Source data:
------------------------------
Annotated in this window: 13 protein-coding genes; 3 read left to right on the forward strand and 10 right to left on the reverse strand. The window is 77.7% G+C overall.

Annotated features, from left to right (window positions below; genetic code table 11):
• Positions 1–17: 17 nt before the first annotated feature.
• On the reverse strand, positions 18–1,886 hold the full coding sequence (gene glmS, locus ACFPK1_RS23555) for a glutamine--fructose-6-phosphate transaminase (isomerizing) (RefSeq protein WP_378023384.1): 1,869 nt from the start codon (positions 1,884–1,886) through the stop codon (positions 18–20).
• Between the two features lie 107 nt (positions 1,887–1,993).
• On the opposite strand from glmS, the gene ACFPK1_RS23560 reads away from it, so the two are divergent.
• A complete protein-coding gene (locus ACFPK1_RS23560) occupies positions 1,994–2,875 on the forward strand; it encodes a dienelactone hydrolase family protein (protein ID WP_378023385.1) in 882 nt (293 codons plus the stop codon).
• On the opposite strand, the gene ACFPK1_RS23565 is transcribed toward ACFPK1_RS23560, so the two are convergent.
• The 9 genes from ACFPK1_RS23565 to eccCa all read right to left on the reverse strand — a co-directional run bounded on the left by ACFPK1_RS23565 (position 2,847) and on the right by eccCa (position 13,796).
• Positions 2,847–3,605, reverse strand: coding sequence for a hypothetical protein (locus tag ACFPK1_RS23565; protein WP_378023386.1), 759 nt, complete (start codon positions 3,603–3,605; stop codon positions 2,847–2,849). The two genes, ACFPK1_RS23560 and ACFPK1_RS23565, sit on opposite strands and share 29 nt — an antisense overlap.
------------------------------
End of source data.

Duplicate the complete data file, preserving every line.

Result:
Annotated in this window: 13 protein-coding genes; 3 read left to right on the forward strand and 10 right to left on the reverse strand. The window is 77.7% G+C overall.

Annotated features, from left to right (window positions below; genetic code table 11):
• Positions 1–17: 17 nt before the first annotated feature.
• On the reverse strand, positions 18–1,886 hold the full coding sequence (gene glmS, locus ACFPK1_RS23555) for a glutamine--fructose-6-phosphate transaminase (isomerizing) (RefSeq protein WP_378023384.1): 1,869 nt from the start codon (positions 1,884–1,886) through the stop codon (positions 18–20).
• Between the two features lie 107 nt (positions 1,887–1,993).
• On the opposite strand from glmS, the gene ACFPK1_RS23560 reads away from it, so the two are divergent.
• A complete protein-coding gene (locus ACFPK1_RS23560) occupies positions 1,994–2,875 on the forward strand; it encodes a dienelactone hydrolase family protein (protein ID WP_378023385.1) in 882 nt (293 codons plus the stop codon).
• On the opposite strand, the gene ACFPK1_RS23565 is transcribed toward ACFPK1_RS23560, so the two are convergent.
• The 9 genes from ACFPK1_RS23565 to eccCa all read right to left on the reverse strand — a co-directional run bounded on the left by ACFPK1_RS23565 (position 2,847) and on the right by eccCa (position 13,796).
• Positions 2,847–3,605, reverse strand: coding sequence for a hypothetical protein (locus tag ACFPK1_RS23565; protein WP_378023386.1), 759 nt, complete (start codon positions 3,603–3,605; stop codon positions 2,847–2,849). The two genes, ACFPK1_RS23560 and ACFPK1_RS23565, sit on opposite strands and share 29 nt — an antisense overlap.